The climate where you live is called regional climate. Global climate is a description of the climate of a planet as a whole, with all the regional differences averaged.
Why Earth Is Warming
For over more than a century, the global average temperature has warmed. Learn the science of why this has happened, and what the future holds.
The Greenhouse Effect
Without the greenhouse effect, Earth’s temperature would be below freezing. It is, in part, a natural process. However, Earth’s greenhouse effect is getting stronger as we add greenhouse gases to the atmosphere. That is warming the climate of our planet.
Screenshot of the History of Climate Science page as a teaser image
How has our knowledge about Earth's climate grown over time? Use our interactive timeline to explore important and interesting scientific milestones, including when carbon dioxide was first discovered and when we learned about the heat-trapping ability of gases.
Why Does Climate Change?
Factors that have the power to change global climate can be natural, like volcanic eruptions and changes in solar energy, or caused by humans, like the addition of greenhouse gases to the atmosphere.
The Biosphere: An Integral Part of the Planet and its Climate
The biosphere is all life on our planet. Interdisciplinary research combining biochemistry, geochemistry, biology, hydrology, and atmospheric science helps us to better understand the biosphere’s role in the Earth system and, in particular, how biogeochemical cycles affect the Earth system.
El Nino
Learn how the El Niño-Southern Oscillation (ENSO) climate fluctuation affects weather around the world.
Climate Variability
Climate is the long-term average of the variable patterns of weather. Climate, however, can vary over time as well.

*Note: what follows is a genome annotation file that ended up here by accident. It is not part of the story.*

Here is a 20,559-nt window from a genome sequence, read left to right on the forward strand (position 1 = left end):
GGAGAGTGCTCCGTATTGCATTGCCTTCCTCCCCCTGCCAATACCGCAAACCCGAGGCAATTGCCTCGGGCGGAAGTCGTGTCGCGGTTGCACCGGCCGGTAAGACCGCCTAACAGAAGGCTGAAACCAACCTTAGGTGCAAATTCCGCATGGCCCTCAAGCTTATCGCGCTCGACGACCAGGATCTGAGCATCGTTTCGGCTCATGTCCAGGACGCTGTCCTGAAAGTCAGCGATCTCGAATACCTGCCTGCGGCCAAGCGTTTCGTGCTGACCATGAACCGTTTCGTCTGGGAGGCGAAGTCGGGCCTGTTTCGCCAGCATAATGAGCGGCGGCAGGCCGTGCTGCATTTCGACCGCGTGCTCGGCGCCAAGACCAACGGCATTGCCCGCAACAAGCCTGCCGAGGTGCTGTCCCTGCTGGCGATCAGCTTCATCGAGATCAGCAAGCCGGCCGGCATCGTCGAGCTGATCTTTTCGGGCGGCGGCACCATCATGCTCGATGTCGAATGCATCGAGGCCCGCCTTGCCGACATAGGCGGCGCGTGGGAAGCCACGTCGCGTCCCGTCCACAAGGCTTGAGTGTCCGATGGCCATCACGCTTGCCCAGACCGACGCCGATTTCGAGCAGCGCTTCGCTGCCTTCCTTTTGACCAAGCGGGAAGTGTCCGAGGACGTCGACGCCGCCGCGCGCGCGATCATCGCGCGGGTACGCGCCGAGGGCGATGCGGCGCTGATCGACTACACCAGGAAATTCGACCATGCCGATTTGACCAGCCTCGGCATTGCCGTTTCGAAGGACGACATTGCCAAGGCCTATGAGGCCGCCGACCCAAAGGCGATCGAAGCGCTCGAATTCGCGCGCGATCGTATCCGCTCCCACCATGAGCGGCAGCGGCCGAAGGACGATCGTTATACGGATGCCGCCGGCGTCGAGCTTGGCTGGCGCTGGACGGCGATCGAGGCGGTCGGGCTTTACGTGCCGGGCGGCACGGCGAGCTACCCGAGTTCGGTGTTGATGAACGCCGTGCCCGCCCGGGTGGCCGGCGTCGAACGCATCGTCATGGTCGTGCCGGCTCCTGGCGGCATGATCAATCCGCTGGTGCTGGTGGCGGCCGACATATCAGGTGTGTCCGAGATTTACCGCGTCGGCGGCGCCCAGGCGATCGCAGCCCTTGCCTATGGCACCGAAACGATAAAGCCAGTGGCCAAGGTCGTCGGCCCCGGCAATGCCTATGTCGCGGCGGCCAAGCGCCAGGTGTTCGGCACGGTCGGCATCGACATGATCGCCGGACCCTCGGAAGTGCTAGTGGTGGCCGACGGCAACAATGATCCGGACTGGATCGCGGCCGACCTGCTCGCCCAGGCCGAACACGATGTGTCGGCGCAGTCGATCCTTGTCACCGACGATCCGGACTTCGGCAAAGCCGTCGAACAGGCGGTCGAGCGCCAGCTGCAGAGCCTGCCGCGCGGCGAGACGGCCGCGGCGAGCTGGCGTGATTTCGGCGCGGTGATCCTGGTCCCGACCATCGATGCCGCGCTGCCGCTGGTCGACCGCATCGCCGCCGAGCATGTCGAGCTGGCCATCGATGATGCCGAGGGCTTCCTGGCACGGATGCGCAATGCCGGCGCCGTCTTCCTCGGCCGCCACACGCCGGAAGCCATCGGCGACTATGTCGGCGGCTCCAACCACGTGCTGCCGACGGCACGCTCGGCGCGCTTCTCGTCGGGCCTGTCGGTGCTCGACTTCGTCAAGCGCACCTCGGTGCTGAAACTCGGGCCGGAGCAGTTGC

Coal being mined at a strip mine.
How has the geosphere impacted Earth’s climate? Typically, the geosphere reacts on geologic timescales, affecting climate slowly and over millions of years. However, the burning of fossil fuels over the last 150 years has sped the impact of the geosphere on climate.
Indirect Evidence of Climate Change
Both direct and indirect measurements are important for understanding the true scale of climate change. Learn how scientists use indirect evidence to study both modern and past climate change.
Tree rings in cross section

In order to predict our future climate, it's helpful to understand how and why the climate has changed in the past. Scientists use different types of clues to study the myriad ways that Earth's climate has changed during the past 4.6 billion years, including direct measurements, historical accounts, and paleoclimate proxy data, which are evidence of past climate preserved in fossils, sediments, ice and other places.

Spruce trees grow best in the chilly climate of a place like Alaska. Coconut palms thrive in the heat and humidity of a place like Panama.

Plants that have specific requirements for temperature and moisture can tell us about the climate of the region where they are found. As climates change over time, so do the plant species that are able to grow in a specific place. Knowing what plants used to be able to grow in a place can tell us what the climate was like in the past.

Researching Climate Change

Climate change research involves numerous disciplines of Earth system science as well as technology, engineering, and programming. Some major areas of climate change research include water, energy, ecosystems, air quality, solar physics, glaciology, human health, wildfires, and land use.

global energy flows diagram
Accounting for all the energy that enters and leaves the Earth system helps us understand why the planet is warming. This accounting of energy is known as Earth’s radiation budget.
Climate images

Photos, diagrams, and other images related to climate and climate change.

Climate videos

Short video clips about climate - including paleoclimates, climate change and modeling climate.

Climate game and simulations
Test your knowledge with one of our games or gain a deeper understanding of climate through a simulation.
How Climate Works Activities
From activities about evidence of climate change, to inquiries into current and future impacts, and explorations of the role of energy use in current climate warming.